The counseling center's experienced and trained staff listen to students' concerns about academic, emotional, or social problems.
What do counselors do?
- Listen non-judgmentally
- Provide clarifications and support
- Ask questions and offer suggestions
- Provide support during crisis
- Provide referrals when needed
What do students do?
- Talk about their problems
- Describe situations, thoughts, or feelings
- Share responsibility for a treatment plan
- Try new skills and options
Who else knows what I discussed with my counselor during my session?
- No one else knows what you discuss with your counselor. Counseling is a strictly confidential process.
1. Individual Counseling
Individual counseling is a cooperative effort between you and your counselor. Counseling is usually conducted through a weekly session in a safe, supportive, and confidential environment. Students benefit from selecting a preferred counselor, depending on the counselor’s availability. Students often seek the Center of Student Well-Being for assistance with issues such as problems in relationships, family issues, friends and peers, depression, obsessions, phobias, anxiety, culture adjustment, and drug abuse problems. Sometimes students also seek advice on how to help a peer or a family member. The first appointment is an initial assessment; when you visit our office, plan to arrive before your appointment. You will be given a form to fill in information about yourself for your counselor. The first appointment includes an explanation of the counselor's ethical role and confidentiality, a better understanding of the student’s concerns, and arranging a therapeutic plan.
2. Group Counseling
Students who share an interest in a psychological issue may approach our office for group counseling sessions facilitated by a counselor. The number of students in a group is usually eight. Students interested in forming or becoming part of a group must be committed to completing the group counseling program in its entirety; each session lasts for about two hours, and students must be willing to share openly in a group setting.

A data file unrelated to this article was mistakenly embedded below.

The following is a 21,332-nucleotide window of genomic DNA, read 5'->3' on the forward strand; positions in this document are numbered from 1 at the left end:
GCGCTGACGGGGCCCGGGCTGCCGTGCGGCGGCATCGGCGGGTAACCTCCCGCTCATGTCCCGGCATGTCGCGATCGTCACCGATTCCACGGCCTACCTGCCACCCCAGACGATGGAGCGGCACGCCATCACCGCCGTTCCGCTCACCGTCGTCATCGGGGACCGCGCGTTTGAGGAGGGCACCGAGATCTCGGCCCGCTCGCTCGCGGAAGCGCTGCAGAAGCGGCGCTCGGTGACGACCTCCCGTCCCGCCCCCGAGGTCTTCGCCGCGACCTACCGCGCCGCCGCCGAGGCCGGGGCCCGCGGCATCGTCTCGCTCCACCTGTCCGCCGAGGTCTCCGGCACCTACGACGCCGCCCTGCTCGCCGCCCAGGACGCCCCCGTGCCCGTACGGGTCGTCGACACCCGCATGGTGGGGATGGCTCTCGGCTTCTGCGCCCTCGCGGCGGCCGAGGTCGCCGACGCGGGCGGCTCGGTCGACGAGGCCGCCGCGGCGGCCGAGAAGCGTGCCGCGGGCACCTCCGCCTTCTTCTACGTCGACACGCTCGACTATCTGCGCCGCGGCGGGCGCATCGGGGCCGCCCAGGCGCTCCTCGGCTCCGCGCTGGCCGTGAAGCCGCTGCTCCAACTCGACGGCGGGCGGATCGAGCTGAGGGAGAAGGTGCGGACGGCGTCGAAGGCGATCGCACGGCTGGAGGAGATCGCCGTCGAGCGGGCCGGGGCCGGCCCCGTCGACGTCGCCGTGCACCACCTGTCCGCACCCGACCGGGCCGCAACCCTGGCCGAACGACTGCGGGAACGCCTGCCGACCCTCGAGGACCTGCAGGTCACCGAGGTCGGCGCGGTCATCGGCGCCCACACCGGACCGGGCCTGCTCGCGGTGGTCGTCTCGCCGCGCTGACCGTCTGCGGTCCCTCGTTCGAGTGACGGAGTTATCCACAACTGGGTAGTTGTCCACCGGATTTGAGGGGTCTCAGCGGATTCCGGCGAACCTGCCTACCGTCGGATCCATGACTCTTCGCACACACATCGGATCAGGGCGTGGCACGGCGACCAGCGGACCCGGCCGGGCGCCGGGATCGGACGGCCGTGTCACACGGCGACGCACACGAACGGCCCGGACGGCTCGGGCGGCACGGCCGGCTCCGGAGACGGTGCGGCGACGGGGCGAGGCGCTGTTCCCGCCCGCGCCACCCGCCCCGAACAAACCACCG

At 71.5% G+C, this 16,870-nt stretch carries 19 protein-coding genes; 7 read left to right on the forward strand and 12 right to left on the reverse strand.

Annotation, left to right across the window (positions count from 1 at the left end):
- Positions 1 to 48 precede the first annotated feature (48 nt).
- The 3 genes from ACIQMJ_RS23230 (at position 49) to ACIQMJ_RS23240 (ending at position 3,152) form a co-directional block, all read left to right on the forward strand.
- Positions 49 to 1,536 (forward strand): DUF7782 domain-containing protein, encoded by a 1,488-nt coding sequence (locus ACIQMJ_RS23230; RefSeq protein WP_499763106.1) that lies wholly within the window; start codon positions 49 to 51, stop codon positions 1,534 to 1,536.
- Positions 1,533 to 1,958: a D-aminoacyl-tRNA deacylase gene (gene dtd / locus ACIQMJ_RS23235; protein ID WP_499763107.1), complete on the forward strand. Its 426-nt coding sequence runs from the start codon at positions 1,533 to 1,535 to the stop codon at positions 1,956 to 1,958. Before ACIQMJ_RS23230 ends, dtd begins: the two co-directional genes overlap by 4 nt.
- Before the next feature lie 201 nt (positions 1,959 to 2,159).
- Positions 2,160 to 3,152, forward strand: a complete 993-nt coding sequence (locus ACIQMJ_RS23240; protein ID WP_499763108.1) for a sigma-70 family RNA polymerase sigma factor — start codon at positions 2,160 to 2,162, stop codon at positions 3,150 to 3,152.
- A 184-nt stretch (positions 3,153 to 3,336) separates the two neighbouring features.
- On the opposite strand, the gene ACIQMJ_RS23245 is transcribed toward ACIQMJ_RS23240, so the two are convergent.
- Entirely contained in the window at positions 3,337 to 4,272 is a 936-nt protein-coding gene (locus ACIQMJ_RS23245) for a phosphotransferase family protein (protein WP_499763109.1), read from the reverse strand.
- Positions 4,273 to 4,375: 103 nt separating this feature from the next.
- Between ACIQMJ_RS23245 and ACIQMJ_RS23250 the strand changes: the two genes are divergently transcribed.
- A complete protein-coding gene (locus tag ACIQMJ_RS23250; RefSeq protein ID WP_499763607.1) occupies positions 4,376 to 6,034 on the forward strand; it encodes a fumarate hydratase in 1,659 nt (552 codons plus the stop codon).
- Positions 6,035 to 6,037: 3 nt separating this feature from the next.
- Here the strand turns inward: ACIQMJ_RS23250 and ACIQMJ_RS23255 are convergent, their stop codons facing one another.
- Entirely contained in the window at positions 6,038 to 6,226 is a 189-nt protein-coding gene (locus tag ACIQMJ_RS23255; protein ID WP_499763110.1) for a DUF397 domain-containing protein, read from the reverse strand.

3. Dealing with Crises and Emergencies
Students approaching CSW in crisis are handled as an emergency. The first available counselor is asked to meet with the student in crisis. If all counselors are in session, a counselor is asked to end the current session, if not urgent, and address the crisis situation. The student whose session was interrupted will be given an alternative appointment.
Appointments can be made in person through walk-ins, by emailing email@example.com, or through this link. Requests are accommodated on a first-come, first-served basis unless the student is experiencing an emergency that needs immediate attention. Incoming requests are also screened daily for urgency. Once capacity is reached, students on the waiting list are sent an email and invited for walk-in sessions in anticipation that other clients might cancel, no-show, or reschedule. The center also tries to reserve walk-in slots for students during peak times. In addition to the above, when the waiting time exceeds two weeks, an email will be sent specifying the estimated waiting time while providing the list of external referral resources and letting the students know that they will be contacted as soon as a slot becomes available.